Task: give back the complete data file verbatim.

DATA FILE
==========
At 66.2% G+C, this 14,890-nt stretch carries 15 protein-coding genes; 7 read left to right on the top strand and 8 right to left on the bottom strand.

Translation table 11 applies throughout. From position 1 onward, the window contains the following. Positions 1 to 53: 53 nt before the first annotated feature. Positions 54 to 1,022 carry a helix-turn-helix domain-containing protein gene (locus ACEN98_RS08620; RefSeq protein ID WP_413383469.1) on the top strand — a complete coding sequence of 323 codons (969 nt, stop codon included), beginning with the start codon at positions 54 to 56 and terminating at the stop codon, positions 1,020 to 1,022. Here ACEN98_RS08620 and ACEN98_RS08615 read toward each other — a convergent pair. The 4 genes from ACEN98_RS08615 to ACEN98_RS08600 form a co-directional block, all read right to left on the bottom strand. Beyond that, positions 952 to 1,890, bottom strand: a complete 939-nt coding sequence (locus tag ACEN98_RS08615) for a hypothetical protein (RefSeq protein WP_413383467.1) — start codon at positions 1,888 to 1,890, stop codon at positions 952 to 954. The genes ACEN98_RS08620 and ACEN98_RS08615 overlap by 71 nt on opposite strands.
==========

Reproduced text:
At 66.2% G+C, this 14,890-nt stretch carries 15 protein-coding genes; 7 read left to right on the top strand and 8 right to left on the bottom strand.

Translation table 11 applies throughout. From position 1 onward, the window contains the following. Positions 1 to 53: 53 nt before the first annotated feature. Positions 54 to 1,022 carry a helix-turn-helix domain-containing protein gene (locus ACEN98_RS08620; RefSeq protein ID WP_413383469.1) on the top strand — a complete coding sequence of 323 codons (969 nt, stop codon included), beginning with the start codon at positions 54 to 56 and terminating at the stop codon, positions 1,020 to 1,022. Here ACEN98_RS08620 and ACEN98_RS08615 read toward each other — a convergent pair. The 4 genes from ACEN98_RS08615 to ACEN98_RS08600 form a co-directional block, all read right to left on the bottom strand. Beyond that, positions 952 to 1,890, bottom strand: a complete 939-nt coding sequence (locus tag ACEN98_RS08615) for a hypothetical protein (RefSeq protein WP_413383467.1) — start codon at positions 1,888 to 1,890, stop codon at positions 952 to 954. The genes ACEN98_RS08620 and ACEN98_RS08615 overlap by 71 nt on opposite strands.